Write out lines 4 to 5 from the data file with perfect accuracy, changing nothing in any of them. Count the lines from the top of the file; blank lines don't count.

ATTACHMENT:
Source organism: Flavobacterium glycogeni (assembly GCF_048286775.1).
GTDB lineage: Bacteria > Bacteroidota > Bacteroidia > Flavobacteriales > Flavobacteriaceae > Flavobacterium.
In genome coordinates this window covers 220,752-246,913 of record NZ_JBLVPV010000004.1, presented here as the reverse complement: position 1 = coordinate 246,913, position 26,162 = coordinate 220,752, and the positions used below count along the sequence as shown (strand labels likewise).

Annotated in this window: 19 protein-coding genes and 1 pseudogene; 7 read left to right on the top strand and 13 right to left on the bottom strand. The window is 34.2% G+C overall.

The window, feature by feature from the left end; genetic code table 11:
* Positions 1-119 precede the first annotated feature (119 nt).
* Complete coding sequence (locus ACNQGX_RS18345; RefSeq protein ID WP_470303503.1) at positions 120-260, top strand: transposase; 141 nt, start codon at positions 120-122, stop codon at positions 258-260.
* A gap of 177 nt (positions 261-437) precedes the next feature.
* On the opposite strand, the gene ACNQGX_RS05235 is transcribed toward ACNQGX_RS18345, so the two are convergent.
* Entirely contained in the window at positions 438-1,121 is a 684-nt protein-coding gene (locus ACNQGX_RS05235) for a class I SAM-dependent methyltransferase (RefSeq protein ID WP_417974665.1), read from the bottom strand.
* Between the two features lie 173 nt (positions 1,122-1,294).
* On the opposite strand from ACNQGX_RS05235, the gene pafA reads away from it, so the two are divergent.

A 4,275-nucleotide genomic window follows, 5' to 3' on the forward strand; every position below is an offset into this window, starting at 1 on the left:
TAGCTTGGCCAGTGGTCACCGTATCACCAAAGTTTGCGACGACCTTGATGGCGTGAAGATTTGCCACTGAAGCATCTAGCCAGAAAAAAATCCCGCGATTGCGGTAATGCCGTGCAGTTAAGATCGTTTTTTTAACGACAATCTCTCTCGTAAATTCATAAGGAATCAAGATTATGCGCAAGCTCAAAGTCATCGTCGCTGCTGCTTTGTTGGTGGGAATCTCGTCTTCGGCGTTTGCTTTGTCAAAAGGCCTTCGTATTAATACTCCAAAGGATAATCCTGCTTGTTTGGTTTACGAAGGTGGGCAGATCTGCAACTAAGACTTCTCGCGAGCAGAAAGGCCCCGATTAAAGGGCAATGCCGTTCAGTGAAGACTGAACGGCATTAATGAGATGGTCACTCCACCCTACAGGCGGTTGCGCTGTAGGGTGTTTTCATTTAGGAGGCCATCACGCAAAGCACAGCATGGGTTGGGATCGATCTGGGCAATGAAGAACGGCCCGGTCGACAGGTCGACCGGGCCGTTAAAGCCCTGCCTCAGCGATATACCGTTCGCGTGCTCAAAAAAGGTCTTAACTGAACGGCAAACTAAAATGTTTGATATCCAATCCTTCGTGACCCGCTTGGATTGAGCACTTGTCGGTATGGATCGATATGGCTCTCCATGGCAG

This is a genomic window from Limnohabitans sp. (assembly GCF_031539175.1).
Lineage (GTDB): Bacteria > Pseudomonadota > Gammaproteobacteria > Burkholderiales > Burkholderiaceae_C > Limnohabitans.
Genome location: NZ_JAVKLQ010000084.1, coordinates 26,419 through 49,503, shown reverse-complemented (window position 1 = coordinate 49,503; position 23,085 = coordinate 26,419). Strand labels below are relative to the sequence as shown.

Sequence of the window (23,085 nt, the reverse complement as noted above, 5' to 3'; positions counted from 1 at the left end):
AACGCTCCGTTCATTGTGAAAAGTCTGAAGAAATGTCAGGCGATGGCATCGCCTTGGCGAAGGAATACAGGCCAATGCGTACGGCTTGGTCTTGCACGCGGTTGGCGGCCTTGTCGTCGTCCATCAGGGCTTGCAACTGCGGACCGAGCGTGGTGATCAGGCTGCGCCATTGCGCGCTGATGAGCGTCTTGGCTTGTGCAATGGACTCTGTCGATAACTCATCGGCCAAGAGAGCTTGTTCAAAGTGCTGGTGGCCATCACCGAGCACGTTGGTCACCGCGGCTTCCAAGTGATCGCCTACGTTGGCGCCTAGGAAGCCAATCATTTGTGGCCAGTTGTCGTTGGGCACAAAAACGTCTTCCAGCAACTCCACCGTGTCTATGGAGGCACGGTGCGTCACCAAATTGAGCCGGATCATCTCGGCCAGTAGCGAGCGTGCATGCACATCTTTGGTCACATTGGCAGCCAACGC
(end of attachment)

Annotated in this window: 19 protein-coding genes and 1 pseudogene; 7 read left to right on the top strand and 13 right to left on the bottom strand. The window is 34.2% G+C overall.

The window, feature by feature from the left end; genetic code table 11: